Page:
Judicial role in hiring forbidden by new order Chief judge clarifies anti-nepotism policy

February 01, 1997|By Kate Shatzkin | Kate Shatzkin,SUN STAFF

Maryland's top judge issued an order yesterday barring judges from playing any role in hiring for the state Department of Public Safety and Correctional Services, in the wake of a news report about a Baltimore court program that employs the children of judges who sit on its hiring committee.

Judge Robert M. Bell, chief judge of the Maryland Court of Appeals, said he was concerned about the appearance created by the hirings for the Alternative Sentencing Unit, a small program that intensively supervises some criminals in the community as an alternative to prison. The hirings were detailed in an article in The Sun yesterday.

Though the program is on paper part of the state public-safety department, its workers have been hired by a personnel committee that includes Circuit Judges Roger W. Brown Sr. and Mabel E. H. Hubbard.

Since 1994, the program has hired two of Brown's children, one of Hubbard's sons, her son's friend and the son of a top assistant to Baltimore State's Attorney Patricia C. Jessamy. Both judges have stressed in interviews that they did not act inappropriately in sitting on the hiring committee and that they did not participate in any interviews of their own children or friends. They did interview each other's children.

The judges and Thomas E. Kirk, the manager of the program, have said the employees were qualified for their jobs, which included no benefits and salaries of about $20,000.

Bell's order said that "it is deemed necessary and appropriate to insure that nepotism does not occur in the future in those circumstances."

In issuing his order yesterday, Bell said he was plugging a hole in the rules for judges. He said that an anti-nepotism policy he issued in October did not cover hiring outside the judiciary and that he intended to investigate further to see if there were other situations in which judges around the state are involved with hiring for executive agencies.

"I am not suggesting by issuing this order that anybody did anything wrong," Bell said. "This has to do with making sure there is no appearance of impropriety or partiality in the hiring of agencies in which the judiciary has some role. I'm in favor of there being no misperceptions at all."

Bell said he had called Hubbard and Joseph H. H. Kaplan, administrative judge of the Baltimore Circuit Court and a longtime supporter of the Alternative Sentencing Unit, to inform them of his new order. Kaplan and Brown did not return phone calls from a reporter. A secretary said that Hubbard declined to comment.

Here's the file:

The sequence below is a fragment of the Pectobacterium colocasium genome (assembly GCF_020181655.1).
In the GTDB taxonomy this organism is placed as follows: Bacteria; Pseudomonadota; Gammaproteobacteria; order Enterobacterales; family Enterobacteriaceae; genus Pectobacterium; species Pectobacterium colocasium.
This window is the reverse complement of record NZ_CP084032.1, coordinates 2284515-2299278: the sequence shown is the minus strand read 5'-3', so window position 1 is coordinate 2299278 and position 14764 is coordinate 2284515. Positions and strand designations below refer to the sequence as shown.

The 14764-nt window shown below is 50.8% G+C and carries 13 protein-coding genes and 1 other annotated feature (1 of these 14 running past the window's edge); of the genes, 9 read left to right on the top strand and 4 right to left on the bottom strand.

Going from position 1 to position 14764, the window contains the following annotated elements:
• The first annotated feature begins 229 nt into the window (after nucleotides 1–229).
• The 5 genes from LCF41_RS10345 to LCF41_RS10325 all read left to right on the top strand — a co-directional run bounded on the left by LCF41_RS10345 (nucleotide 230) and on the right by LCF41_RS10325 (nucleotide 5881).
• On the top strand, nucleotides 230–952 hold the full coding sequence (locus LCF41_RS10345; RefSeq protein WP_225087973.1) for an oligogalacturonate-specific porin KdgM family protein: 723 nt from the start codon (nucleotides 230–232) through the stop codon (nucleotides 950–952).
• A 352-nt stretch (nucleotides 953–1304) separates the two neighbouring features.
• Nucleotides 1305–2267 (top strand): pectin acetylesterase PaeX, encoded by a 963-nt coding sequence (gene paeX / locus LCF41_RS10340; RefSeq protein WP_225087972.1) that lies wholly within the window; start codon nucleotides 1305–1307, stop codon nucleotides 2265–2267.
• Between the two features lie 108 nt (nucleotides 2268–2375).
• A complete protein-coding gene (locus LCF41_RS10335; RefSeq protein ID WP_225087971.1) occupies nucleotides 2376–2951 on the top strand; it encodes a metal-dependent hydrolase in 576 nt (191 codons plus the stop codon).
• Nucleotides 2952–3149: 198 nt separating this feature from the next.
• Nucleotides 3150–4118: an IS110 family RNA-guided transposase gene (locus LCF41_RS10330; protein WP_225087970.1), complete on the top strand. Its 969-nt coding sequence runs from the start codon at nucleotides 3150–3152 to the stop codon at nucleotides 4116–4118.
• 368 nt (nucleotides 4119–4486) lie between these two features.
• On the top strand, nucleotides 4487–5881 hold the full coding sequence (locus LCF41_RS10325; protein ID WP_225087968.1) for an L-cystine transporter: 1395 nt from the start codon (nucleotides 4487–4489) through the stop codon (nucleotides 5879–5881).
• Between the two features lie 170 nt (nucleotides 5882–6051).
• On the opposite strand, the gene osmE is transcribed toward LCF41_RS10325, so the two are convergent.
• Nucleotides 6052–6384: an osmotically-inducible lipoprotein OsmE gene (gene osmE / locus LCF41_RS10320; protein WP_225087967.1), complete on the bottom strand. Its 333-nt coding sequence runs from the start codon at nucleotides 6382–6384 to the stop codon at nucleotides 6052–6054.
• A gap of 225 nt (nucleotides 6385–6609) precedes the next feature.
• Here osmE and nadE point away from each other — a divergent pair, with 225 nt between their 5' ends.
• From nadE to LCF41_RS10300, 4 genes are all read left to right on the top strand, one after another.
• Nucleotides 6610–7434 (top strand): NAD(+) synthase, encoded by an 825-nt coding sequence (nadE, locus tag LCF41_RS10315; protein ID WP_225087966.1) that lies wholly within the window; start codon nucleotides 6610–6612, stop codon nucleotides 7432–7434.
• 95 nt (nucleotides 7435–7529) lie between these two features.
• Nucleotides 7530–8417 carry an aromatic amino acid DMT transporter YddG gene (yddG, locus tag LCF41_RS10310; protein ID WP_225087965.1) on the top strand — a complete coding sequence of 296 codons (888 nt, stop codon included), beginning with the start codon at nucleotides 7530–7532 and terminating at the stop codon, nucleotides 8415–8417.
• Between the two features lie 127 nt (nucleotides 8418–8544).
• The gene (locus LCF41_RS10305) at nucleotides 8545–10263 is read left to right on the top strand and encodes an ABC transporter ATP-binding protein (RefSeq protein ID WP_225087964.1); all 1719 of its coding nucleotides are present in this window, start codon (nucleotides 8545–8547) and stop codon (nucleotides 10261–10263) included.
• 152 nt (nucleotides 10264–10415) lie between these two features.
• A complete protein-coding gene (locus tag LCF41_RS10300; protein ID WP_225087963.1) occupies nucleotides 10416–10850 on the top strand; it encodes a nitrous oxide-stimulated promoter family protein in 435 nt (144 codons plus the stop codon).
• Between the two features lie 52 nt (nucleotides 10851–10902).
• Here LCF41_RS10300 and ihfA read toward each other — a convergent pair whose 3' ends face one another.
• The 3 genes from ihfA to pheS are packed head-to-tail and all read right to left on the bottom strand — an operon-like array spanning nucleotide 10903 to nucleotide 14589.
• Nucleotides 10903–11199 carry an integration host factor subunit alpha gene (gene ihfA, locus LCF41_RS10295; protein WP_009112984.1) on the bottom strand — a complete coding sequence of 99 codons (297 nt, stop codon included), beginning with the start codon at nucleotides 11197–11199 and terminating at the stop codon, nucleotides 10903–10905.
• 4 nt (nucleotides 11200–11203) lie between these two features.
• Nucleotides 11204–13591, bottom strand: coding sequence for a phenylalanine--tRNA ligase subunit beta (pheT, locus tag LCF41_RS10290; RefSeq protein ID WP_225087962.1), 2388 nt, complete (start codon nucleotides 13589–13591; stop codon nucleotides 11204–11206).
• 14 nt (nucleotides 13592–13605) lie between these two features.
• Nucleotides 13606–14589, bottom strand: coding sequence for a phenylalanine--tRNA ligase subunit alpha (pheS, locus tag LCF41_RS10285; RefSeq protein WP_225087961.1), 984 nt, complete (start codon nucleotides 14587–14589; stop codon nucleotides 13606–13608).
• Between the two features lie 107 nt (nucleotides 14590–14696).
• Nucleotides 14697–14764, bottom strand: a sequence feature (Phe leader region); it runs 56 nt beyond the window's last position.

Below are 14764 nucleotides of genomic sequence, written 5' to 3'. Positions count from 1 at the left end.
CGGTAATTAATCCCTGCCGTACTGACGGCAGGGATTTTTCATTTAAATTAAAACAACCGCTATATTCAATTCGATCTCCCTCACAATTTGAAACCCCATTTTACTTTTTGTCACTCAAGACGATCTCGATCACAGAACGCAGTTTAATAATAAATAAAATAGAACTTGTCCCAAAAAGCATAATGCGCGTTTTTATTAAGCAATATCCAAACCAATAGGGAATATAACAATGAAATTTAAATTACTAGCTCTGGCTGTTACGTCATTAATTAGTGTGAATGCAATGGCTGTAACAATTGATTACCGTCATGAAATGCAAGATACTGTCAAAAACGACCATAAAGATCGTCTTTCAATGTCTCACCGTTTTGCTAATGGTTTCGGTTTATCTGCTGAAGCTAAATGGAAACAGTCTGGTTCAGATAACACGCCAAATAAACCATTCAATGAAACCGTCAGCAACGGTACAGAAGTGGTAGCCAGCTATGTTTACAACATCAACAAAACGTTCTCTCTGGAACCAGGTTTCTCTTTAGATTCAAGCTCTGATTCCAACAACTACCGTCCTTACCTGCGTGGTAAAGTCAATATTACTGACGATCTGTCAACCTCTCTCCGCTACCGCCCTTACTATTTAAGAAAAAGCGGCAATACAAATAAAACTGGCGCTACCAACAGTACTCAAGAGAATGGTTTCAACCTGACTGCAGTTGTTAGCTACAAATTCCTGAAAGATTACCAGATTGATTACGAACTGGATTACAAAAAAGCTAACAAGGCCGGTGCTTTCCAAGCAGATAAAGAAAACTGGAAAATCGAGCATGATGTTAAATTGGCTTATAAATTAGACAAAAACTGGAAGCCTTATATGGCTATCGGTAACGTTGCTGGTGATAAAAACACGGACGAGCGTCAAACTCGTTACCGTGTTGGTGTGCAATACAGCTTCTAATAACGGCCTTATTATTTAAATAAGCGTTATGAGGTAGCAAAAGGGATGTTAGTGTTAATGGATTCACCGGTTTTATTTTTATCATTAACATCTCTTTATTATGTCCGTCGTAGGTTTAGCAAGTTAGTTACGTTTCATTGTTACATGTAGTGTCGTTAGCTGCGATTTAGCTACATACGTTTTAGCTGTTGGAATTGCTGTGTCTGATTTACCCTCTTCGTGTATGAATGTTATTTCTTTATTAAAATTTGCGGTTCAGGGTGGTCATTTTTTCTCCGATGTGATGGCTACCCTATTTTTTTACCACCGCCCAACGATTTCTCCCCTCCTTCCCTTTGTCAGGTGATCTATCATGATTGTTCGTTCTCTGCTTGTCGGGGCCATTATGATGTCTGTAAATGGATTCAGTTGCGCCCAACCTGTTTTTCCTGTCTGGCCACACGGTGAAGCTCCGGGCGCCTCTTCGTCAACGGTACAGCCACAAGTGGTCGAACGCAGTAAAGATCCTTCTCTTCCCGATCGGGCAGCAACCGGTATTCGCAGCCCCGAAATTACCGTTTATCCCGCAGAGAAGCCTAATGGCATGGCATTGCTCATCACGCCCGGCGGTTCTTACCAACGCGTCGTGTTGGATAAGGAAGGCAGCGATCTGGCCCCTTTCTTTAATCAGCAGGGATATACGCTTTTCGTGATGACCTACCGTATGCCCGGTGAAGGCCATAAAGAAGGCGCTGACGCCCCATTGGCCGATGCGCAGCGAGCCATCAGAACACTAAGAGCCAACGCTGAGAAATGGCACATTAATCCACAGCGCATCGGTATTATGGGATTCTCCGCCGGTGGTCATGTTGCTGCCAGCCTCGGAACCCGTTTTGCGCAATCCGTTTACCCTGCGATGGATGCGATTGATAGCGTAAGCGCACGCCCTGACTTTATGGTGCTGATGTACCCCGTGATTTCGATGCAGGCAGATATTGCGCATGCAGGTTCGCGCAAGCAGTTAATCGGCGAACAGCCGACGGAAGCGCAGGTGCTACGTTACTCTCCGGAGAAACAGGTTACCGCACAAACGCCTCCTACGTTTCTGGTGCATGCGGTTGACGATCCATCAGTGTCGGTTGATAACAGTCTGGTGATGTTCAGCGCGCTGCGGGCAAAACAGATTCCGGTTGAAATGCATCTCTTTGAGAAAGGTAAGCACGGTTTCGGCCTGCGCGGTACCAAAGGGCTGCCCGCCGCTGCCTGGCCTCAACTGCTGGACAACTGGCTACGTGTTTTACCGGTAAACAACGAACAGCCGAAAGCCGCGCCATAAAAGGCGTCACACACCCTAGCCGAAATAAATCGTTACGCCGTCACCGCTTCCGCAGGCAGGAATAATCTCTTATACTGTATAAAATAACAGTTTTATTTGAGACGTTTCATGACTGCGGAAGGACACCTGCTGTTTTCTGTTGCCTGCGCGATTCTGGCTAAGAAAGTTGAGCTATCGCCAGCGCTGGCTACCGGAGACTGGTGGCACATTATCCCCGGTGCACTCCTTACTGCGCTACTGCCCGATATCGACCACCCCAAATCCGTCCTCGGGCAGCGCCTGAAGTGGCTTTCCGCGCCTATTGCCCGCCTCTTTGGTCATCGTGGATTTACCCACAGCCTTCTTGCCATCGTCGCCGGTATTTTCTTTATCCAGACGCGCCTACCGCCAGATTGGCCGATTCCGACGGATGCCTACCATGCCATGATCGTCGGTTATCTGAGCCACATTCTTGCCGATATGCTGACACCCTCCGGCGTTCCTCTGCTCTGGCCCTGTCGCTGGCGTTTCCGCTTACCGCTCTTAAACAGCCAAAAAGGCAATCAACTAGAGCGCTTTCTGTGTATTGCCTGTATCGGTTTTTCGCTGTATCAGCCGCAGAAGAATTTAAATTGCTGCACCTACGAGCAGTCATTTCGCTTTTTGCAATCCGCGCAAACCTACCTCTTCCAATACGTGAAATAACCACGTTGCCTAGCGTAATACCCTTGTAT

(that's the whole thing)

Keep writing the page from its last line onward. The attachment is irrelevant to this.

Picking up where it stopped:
Antonio Gioia, a defense lawyer who sits on the unit's oversight committee, said he was "very disappointed" in Bell's order. He cautioned that he was not speaking for the committee, which has not met since the order was issued.

"I believe the process itself was set up so that any fair-minded person would see that nepotism never entered the selection process," Gioia said. "The individuals were qualified for these positions. There is no evidence that persons who were more qualified were denied employment."

As for Judges Hubbard and Brown, Gioia said: "I have never met two more highly principled individuals on the bench or in my life. I think their conduct was not unethical in the least. And I feel very badly that reputations they've burnished for years have now been called into question."

The impact of the order on the unit was not immediately clear.

Leonard A. Sipes Jr., spokesman for the Department of Public Safety, said that department Secretary Bishop L. Robinson spoke with Bell and Kaplan yesterday about the matter and that "conversations will continue. They have many ideas that they will discuss among themselves." Meanwhile, Sipes said, there had been no immediate changes in the operation of the program. Gioia said Bell's order would be honored.

State Del. Peter Franchot, a Montgomery County Democrat who chairs the House subcommittee that reviews the Department of Public Safety's budget, praised what he called Bell's "swift action." He said his committee planned to look further at the Alternative Sentencing Unit.

"Even a perception of conflict in the judiciary erodes public confidence in an institution for whom public confidence is absolutely essential," Franchot said. "Whether we're dealing with something that is a perception or an actual problem is almost irrelevant, because the judiciary needs to be extremely careful about its image."

State Sen. Ida G. Ruben, a Montgomery Democrat who chairs a similar subcommittee in the Senate, said she also was interested in changing hiring practices of the unit to avoid any question of impropriety. That way, she said, there would be no taint on the hiring of judges' relatives who are qualified and eager to work.

"Do you punish the children because their parents happen to be in the same field?" the senator said. "It doesn't look good. That doesn't mean it's all bad."

Pub Date: 2/01/97

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